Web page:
Step 3: Cutting the dovetail grooves
To reduce strain on the router and dovetail bit, I like to hog out the bulk of the material on a table saw with a dado blade and then finish the dovetails with a dovetail bit on a router table.
Just in case the groove isn't perfectly centered on the block — and it never is — designate the edge of the block that was up against the router table fence as the top of the rail. Make sure that the grooves on both sides use the same edge as the top. This procedure will ensure that all the blocks are matched with each other.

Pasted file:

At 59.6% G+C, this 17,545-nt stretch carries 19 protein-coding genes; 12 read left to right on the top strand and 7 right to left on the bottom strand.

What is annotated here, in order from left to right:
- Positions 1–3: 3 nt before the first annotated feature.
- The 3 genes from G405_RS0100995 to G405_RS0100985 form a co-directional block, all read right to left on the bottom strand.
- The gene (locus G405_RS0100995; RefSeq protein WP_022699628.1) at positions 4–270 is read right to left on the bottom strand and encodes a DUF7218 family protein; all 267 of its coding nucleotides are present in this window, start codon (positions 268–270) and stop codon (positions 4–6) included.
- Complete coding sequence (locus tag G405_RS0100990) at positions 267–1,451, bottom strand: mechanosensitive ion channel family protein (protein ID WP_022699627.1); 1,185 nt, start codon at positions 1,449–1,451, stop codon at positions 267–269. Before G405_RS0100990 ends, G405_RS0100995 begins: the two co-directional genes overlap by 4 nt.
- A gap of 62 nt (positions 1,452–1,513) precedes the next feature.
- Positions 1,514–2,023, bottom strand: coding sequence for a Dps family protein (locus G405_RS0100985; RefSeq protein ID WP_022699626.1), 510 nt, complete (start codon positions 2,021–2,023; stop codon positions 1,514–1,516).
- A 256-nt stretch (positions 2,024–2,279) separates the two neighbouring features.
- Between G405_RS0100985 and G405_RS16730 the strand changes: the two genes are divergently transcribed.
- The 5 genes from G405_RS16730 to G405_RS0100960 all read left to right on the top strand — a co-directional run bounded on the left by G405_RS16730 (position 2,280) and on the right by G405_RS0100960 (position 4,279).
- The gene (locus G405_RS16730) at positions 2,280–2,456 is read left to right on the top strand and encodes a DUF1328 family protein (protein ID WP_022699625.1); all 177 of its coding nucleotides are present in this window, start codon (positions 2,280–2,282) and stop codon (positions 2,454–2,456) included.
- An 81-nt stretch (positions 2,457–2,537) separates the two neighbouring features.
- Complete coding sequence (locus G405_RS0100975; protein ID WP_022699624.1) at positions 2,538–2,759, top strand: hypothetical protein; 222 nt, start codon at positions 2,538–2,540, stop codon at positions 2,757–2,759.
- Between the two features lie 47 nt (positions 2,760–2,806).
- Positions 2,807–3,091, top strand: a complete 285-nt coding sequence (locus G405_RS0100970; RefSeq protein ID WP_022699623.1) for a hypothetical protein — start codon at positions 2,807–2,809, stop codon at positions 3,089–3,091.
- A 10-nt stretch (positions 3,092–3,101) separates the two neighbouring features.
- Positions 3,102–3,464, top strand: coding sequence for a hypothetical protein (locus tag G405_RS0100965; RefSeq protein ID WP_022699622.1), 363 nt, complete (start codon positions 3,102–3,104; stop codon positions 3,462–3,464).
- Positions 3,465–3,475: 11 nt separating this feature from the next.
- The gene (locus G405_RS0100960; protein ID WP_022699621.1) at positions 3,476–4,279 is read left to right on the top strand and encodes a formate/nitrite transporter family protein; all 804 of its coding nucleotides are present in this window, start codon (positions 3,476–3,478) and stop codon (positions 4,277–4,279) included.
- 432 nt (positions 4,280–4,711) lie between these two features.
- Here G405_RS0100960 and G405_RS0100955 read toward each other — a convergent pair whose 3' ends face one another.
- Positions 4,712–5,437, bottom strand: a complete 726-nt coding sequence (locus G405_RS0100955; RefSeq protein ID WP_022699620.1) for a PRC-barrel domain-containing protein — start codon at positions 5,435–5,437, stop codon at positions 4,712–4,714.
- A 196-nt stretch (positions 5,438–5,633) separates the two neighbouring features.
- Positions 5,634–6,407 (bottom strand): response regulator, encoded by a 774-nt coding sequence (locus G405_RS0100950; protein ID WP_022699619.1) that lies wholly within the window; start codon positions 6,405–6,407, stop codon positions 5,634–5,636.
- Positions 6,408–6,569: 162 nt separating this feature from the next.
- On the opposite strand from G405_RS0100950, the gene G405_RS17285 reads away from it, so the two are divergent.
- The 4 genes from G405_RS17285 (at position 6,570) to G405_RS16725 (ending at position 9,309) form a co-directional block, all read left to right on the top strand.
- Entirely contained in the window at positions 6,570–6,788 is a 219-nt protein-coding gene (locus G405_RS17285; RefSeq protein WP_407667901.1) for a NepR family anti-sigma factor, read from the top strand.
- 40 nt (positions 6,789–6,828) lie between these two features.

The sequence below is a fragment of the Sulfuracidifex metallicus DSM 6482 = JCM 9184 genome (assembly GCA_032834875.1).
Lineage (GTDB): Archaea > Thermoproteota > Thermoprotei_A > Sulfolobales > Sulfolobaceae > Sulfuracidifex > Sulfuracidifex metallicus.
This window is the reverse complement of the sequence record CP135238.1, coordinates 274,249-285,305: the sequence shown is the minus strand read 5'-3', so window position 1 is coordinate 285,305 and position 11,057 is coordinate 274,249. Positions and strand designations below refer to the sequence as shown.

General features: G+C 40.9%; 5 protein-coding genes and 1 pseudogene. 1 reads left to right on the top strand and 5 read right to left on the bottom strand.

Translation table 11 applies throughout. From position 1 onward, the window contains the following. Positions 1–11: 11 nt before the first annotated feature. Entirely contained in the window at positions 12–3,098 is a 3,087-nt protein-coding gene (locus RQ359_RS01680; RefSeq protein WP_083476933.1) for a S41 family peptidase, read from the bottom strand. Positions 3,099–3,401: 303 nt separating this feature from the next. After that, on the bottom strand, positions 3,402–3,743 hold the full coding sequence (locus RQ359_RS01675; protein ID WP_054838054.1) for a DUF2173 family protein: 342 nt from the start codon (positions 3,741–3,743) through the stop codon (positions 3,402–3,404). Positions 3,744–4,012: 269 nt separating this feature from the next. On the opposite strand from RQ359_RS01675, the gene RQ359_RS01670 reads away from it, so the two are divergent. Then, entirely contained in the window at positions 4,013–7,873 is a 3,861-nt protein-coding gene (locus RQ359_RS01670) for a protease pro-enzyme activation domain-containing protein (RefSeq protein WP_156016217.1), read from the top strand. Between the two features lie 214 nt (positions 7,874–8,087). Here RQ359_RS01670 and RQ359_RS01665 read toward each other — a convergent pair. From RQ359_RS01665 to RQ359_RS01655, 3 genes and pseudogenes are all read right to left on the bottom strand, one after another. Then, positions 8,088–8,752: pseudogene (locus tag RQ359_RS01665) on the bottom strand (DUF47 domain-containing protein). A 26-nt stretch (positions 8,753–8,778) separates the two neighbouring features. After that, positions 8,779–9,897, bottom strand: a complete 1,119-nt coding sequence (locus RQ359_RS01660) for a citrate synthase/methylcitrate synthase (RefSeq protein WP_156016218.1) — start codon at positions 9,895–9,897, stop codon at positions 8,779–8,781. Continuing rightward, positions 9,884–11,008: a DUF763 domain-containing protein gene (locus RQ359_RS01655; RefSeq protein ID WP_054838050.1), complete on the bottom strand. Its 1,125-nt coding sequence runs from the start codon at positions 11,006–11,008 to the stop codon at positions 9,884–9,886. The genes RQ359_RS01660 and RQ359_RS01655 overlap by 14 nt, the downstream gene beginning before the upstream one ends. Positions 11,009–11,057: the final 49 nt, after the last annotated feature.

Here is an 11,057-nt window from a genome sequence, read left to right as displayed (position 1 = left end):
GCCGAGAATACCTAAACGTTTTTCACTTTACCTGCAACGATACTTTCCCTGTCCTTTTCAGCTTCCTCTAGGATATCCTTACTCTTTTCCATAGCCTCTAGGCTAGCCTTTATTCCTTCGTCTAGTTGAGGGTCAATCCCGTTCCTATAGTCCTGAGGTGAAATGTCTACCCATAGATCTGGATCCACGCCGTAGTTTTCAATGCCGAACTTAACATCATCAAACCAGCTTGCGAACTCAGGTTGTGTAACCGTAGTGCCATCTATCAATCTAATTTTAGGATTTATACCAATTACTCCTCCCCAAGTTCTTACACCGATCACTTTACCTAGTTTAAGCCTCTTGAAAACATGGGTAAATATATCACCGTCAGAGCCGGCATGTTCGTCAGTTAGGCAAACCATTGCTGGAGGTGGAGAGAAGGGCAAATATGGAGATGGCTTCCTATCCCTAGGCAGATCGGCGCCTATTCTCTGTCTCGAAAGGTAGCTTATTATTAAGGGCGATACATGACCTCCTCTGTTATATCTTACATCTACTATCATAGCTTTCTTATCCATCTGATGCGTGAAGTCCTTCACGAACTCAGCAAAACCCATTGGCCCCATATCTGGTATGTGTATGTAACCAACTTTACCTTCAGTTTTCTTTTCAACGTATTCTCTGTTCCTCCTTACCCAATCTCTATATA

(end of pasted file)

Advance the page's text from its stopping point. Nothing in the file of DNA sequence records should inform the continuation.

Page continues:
Finally, repeat the process with the remaining four blocks, but only put the grooves on one side. These will be the front and back rails.
When making the dovetails on the front and back rails, adjust the fence on your router table just a tiny bit away from the router bit -- perhaps 1/32 of an inch. This will have the effect of giving the rails a tiny bit of clearance under the table top. Again, designate the edge against the router table fence as the top.